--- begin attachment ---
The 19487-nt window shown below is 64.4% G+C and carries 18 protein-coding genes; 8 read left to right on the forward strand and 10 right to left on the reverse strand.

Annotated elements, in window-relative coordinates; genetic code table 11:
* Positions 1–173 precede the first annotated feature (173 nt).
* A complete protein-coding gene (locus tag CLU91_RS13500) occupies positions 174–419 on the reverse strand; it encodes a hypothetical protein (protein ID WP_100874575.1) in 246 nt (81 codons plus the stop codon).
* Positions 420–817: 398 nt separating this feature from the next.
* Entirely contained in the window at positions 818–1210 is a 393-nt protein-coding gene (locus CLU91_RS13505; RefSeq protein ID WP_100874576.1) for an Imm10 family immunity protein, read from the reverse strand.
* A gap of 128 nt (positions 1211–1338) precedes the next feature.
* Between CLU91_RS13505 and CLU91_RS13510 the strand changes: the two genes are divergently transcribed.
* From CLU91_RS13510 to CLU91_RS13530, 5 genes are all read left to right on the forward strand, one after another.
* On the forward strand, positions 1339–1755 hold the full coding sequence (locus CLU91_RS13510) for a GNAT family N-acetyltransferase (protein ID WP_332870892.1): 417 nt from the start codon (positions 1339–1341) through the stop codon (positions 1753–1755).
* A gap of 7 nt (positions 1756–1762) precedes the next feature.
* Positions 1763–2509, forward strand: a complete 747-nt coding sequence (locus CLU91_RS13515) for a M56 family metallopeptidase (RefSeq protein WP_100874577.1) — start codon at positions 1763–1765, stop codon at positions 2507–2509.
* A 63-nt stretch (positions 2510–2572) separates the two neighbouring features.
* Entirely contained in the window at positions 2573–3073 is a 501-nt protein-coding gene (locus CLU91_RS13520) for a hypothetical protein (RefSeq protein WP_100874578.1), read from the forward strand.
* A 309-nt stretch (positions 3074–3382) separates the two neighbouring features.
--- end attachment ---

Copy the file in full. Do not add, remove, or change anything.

The 19487-nt window shown below is 64.4% G+C and carries 18 protein-coding genes; 8 read left to right on the forward strand and 10 right to left on the reverse strand.

Annotated elements, in window-relative coordinates; genetic code table 11:
* Positions 1–173 precede the first annotated feature (173 nt).
* A complete protein-coding gene (locus tag CLU91_RS13500) occupies positions 174–419 on the reverse strand; it encodes a hypothetical protein (protein ID WP_100874575.1) in 246 nt (81 codons plus the stop codon).
* Positions 420–817: 398 nt separating this feature from the next.
* Entirely contained in the window at positions 818–1210 is a 393-nt protein-coding gene (locus CLU91_RS13505; RefSeq protein ID WP_100874576.1) for an Imm10 family immunity protein, read from the reverse strand.
* A gap of 128 nt (positions 1211–1338) precedes the next feature.
* Between CLU91_RS13505 and CLU91_RS13510 the strand changes: the two genes are divergently transcribed.
* From CLU91_RS13510 to CLU91_RS13530, 5 genes are all read left to right on the forward strand, one after another.
* On the forward strand, positions 1339–1755 hold the full coding sequence (locus CLU91_RS13510) for a GNAT family N-acetyltransferase (protein ID WP_332870892.1): 417 nt from the start codon (positions 1339–1341) through the stop codon (positions 1753–1755).
* A gap of 7 nt (positions 1756–1762) precedes the next feature.
* Positions 1763–2509, forward strand: a complete 747-nt coding sequence (locus CLU91_RS13515) for a M56 family metallopeptidase (RefSeq protein WP_100874577.1) — start codon at positions 1763–1765, stop codon at positions 2507–2509.
* A 63-nt stretch (positions 2510–2572) separates the two neighbouring features.
* Entirely contained in the window at positions 2573–3073 is a 501-nt protein-coding gene (locus CLU91_RS13520) for a hypothetical protein (RefSeq protein WP_100874578.1), read from the forward strand.
* A 309-nt stretch (positions 3074–3382) separates the two neighbouring features.